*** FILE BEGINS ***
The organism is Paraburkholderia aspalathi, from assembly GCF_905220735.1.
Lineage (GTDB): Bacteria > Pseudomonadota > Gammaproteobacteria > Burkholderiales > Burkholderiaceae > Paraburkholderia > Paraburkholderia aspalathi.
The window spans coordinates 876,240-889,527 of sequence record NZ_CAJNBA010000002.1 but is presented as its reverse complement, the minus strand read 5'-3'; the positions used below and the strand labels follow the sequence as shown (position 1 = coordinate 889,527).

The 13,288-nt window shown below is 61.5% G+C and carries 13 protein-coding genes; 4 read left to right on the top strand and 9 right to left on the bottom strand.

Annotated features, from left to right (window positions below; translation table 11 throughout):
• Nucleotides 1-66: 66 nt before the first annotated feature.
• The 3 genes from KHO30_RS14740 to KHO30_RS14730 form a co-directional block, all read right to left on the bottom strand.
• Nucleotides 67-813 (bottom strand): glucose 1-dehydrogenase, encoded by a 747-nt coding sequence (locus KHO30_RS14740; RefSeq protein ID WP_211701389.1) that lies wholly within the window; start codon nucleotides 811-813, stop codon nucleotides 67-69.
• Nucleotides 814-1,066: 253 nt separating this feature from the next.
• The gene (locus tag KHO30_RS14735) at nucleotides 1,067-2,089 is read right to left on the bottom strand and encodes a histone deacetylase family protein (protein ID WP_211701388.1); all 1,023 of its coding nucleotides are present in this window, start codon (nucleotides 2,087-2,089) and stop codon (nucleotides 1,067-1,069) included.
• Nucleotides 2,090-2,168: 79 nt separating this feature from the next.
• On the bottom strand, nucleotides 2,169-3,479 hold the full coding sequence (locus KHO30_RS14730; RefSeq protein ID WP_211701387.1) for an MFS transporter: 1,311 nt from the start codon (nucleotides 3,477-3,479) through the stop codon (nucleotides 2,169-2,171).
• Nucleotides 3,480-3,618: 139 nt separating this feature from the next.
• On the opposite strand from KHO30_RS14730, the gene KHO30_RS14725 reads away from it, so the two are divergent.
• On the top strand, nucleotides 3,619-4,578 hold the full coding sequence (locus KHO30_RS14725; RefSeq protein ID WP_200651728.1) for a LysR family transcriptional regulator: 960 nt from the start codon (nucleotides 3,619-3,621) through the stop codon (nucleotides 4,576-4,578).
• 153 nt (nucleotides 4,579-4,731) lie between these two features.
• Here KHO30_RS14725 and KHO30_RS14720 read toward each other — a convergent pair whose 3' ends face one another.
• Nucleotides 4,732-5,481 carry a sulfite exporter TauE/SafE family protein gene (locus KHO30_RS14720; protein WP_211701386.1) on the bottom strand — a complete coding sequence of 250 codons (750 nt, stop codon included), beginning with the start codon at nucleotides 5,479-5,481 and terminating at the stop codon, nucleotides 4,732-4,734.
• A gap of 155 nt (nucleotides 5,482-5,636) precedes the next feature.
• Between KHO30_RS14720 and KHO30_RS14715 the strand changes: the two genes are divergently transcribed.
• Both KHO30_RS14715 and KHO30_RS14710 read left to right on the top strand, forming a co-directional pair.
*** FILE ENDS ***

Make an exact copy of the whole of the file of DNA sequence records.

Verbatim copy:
The organism is Paraburkholderia aspalathi, from assembly GCF_905220735.1.
Lineage (GTDB): Bacteria > Pseudomonadota > Gammaproteobacteria > Burkholderiales > Burkholderiaceae > Paraburkholderia > Paraburkholderia aspalathi.
The window spans coordinates 876,240-889,527 of sequence record NZ_CAJNBA010000002.1 but is presented as its reverse complement, the minus strand read 5'-3'; the positions used below and the strand labels follow the sequence as shown (position 1 = coordinate 889,527).

The 13,288-nt window shown below is 61.5% G+C and carries 13 protein-coding genes; 4 read left to right on the top strand and 9 right to left on the bottom strand.

Annotated features, from left to right (window positions below; translation table 11 throughout):
• Nucleotides 1-66: 66 nt before the first annotated feature.
• The 3 genes from KHO30_RS14740 to KHO30_RS14730 form a co-directional block, all read right to left on the bottom strand.
• Nucleotides 67-813 (bottom strand): glucose 1-dehydrogenase, encoded by a 747-nt coding sequence (locus KHO30_RS14740; RefSeq protein ID WP_211701389.1) that lies wholly within the window; start codon nucleotides 811-813, stop codon nucleotides 67-69.
• Nucleotides 814-1,066: 253 nt separating this feature from the next.
• The gene (locus tag KHO30_RS14735) at nucleotides 1,067-2,089 is read right to left on the bottom strand and encodes a histone deacetylase family protein (protein ID WP_211701388.1); all 1,023 of its coding nucleotides are present in this window, start codon (nucleotides 2,087-2,089) and stop codon (nucleotides 1,067-1,069) included.
• Nucleotides 2,090-2,168: 79 nt separating this feature from the next.
• On the bottom strand, nucleotides 2,169-3,479 hold the full coding sequence (locus KHO30_RS14730; RefSeq protein ID WP_211701387.1) for an MFS transporter: 1,311 nt from the start codon (nucleotides 3,477-3,479) through the stop codon (nucleotides 2,169-2,171).
• Nucleotides 3,480-3,618: 139 nt separating this feature from the next.
• On the opposite strand from KHO30_RS14730, the gene KHO30_RS14725 reads away from it, so the two are divergent.
• On the top strand, nucleotides 3,619-4,578 hold the full coding sequence (locus KHO30_RS14725; RefSeq protein ID WP_200651728.1) for a LysR family transcriptional regulator: 960 nt from the start codon (nucleotides 3,619-3,621) through the stop codon (nucleotides 4,576-4,578).
• 153 nt (nucleotides 4,579-4,731) lie between these two features.
• Here KHO30_RS14725 and KHO30_RS14720 read toward each other — a convergent pair whose 3' ends face one another.
• Nucleotides 4,732-5,481 carry a sulfite exporter TauE/SafE family protein gene (locus KHO30_RS14720; protein WP_211701386.1) on the bottom strand — a complete coding sequence of 250 codons (750 nt, stop codon included), beginning with the start codon at nucleotides 5,479-5,481 and terminating at the stop codon, nucleotides 4,732-4,734.
• A gap of 155 nt (nucleotides 5,482-5,636) precedes the next feature.
• Between KHO30_RS14720 and KHO30_RS14715 the strand changes: the two genes are divergently transcribed.
• Both KHO30_RS14715 and KHO30_RS14710 read left to right on the top strand, forming a co-directional pair.